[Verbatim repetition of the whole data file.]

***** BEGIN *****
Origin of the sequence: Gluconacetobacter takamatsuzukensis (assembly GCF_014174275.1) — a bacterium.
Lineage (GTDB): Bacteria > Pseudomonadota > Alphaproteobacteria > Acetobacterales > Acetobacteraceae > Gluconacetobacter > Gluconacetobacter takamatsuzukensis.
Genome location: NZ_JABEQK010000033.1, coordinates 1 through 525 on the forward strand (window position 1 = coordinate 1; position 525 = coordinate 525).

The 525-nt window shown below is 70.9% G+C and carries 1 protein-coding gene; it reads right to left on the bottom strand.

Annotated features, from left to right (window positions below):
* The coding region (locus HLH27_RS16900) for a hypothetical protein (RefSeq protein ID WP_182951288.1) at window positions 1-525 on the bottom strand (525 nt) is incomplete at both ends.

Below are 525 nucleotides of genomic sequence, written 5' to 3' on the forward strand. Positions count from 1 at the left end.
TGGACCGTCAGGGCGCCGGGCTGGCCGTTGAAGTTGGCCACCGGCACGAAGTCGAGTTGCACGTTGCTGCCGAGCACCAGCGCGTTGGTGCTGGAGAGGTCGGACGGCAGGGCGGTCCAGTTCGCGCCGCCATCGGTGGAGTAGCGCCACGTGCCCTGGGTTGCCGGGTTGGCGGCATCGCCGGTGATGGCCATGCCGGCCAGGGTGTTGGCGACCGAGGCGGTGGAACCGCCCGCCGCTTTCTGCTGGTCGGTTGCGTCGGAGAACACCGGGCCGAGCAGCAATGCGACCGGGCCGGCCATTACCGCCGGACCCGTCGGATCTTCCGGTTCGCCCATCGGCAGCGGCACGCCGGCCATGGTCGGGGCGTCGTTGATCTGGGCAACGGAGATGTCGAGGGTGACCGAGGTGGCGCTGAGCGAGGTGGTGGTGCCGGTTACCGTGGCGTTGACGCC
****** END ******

Origin of the sequence: Gluconacetobacter takamatsuzukensis (assembly GCF_014174275.1) — a bacterium.
Lineage (GTDB): Bacteria > Pseudomonadota > Alphaproteobacteria > Acetobacterales > Acetobacteraceae > Gluconacetobacter > Gluconacetobacter takamatsuzukensis.
Genome location: NZ_JABEQK010000033.1, coordinates 1 through 525 on the forward strand (window position 1 = coordinate 1; position 525 = coordinate 525).

The 525-nt window shown below is 70.9% G+C and carries 1 protein-coding gene; it reads right to left on the bottom strand.

Annotated features, from left to right (window positions below):
* The coding region (locus HLH27_RS16900) for a hypothetical protein (RefSeq protein ID WP_182951288.1) at window positions 1-525 on the bottom strand (525 nt) is incomplete at both ends.

Below are 525 nucleotides of genomic sequence, written 5' to 3' on the forward strand. Positions count from 1 at the left end.
TGGACCGTCAGGGCGCCGGGCTGGCCGTTGAAGTTGGCCACCGGCACGAAGTCGAGTTGCACGTTGCTGCCGAGCACCAGCGCGTTGGTGCTGGAGAGGTCGGACGGCAGGGCGGTCCAGTTCGCGCCGCCATCGGTGGAGTAGCGCCACGTGCCCTGGGTTGCCGGGTTGGCGGCATCGCCGGTGATGGCCATGCCGGCCAGGGTGTTGGCGACCGAGGCGGTGGAACCGCCCGCCGCTTTCTGCTGGTCGGTTGCGTCGGAGAACACCGGGCCGAGCAGCAATGCGACCGGGCCGGCCATTACCGCCGGACCCGTCGGATCTTCCGGTTCGCCCATCGGCAGCGGCACGCCGGCCATGGTCGGGGCGTCGTTGATCTGGGCAACGGAGATGTCGAGGGTGACCGAGGTGGCGCTGAGCGAGGTGGTGGTGCCGGTTACCGTGGCGTTGACGCC